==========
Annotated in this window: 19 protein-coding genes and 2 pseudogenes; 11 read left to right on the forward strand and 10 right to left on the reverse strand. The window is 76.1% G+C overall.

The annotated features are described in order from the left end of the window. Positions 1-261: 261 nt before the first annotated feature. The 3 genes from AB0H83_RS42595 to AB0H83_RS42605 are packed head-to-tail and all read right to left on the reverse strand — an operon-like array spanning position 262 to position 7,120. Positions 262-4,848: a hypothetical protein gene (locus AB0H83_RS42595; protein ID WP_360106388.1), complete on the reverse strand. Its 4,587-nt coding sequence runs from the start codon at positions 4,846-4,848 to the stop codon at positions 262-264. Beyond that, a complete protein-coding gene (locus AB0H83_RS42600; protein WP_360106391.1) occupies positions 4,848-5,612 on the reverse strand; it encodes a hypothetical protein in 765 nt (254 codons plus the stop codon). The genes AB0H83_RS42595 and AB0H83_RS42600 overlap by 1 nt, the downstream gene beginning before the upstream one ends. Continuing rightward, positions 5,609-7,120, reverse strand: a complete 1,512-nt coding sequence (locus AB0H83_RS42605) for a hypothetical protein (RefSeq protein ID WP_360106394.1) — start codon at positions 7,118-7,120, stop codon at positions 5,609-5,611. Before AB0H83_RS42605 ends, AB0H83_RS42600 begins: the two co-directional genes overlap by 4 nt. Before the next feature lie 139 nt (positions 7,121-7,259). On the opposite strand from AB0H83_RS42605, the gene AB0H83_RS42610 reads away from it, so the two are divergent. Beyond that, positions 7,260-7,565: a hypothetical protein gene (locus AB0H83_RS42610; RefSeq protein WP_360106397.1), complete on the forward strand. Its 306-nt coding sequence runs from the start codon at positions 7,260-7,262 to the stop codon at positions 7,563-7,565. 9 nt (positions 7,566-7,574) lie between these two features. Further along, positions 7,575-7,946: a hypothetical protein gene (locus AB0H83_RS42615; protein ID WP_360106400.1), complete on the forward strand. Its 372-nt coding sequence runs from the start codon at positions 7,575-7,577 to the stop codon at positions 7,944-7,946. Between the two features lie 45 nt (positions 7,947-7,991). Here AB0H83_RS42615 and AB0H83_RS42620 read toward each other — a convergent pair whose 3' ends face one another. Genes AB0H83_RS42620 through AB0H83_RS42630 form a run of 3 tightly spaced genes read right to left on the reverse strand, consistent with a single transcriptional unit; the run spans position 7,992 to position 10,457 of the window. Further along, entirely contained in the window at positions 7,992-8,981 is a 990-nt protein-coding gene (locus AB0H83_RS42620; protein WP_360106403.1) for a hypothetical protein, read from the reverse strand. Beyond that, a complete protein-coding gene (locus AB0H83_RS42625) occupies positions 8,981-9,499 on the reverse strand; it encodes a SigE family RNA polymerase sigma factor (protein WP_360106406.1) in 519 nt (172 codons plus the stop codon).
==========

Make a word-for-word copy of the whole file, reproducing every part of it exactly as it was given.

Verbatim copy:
Annotated in this window: 19 protein-coding genes and 2 pseudogenes; 11 read left to right on the forward strand and 10 right to left on the reverse strand. The window is 76.1% G+C overall.

The annotated features are described in order from the left end of the window. Positions 1-261: 261 nt before the first annotated feature. The 3 genes from AB0H83_RS42595 to AB0H83_RS42605 are packed head-to-tail and all read right to left on the reverse strand — an operon-like array spanning position 262 to position 7,120. Positions 262-4,848: a hypothetical protein gene (locus AB0H83_RS42595; protein ID WP_360106388.1), complete on the reverse strand. Its 4,587-nt coding sequence runs from the start codon at positions 4,846-4,848 to the stop codon at positions 262-264. Beyond that, a complete protein-coding gene (locus AB0H83_RS42600; protein WP_360106391.1) occupies positions 4,848-5,612 on the reverse strand; it encodes a hypothetical protein in 765 nt (254 codons plus the stop codon). The genes AB0H83_RS42595 and AB0H83_RS42600 overlap by 1 nt, the downstream gene beginning before the upstream one ends. Continuing rightward, positions 5,609-7,120, reverse strand: a complete 1,512-nt coding sequence (locus AB0H83_RS42605) for a hypothetical protein (RefSeq protein ID WP_360106394.1) — start codon at positions 7,118-7,120, stop codon at positions 5,609-5,611. Before AB0H83_RS42605 ends, AB0H83_RS42600 begins: the two co-directional genes overlap by 4 nt. Before the next feature lie 139 nt (positions 7,121-7,259). On the opposite strand from AB0H83_RS42605, the gene AB0H83_RS42610 reads away from it, so the two are divergent. Beyond that, positions 7,260-7,565: a hypothetical protein gene (locus AB0H83_RS42610; RefSeq protein WP_360106397.1), complete on the forward strand. Its 306-nt coding sequence runs from the start codon at positions 7,260-7,262 to the stop codon at positions 7,563-7,565. 9 nt (positions 7,566-7,574) lie between these two features. Further along, positions 7,575-7,946: a hypothetical protein gene (locus AB0H83_RS42615; protein ID WP_360106400.1), complete on the forward strand. Its 372-nt coding sequence runs from the start codon at positions 7,575-7,577 to the stop codon at positions 7,944-7,946. Between the two features lie 45 nt (positions 7,947-7,991). Here AB0H83_RS42615 and AB0H83_RS42620 read toward each other — a convergent pair whose 3' ends face one another. Genes AB0H83_RS42620 through AB0H83_RS42630 form a run of 3 tightly spaced genes read right to left on the reverse strand, consistent with a single transcriptional unit; the run spans position 7,992 to position 10,457 of the window. Further along, entirely contained in the window at positions 7,992-8,981 is a 990-nt protein-coding gene (locus AB0H83_RS42620; protein WP_360106403.1) for a hypothetical protein, read from the reverse strand. Beyond that, a complete protein-coding gene (locus AB0H83_RS42625) occupies positions 8,981-9,499 on the reverse strand; it encodes a SigE family RNA polymerase sigma factor (protein WP_360106406.1) in 519 nt (172 codons plus the stop codon).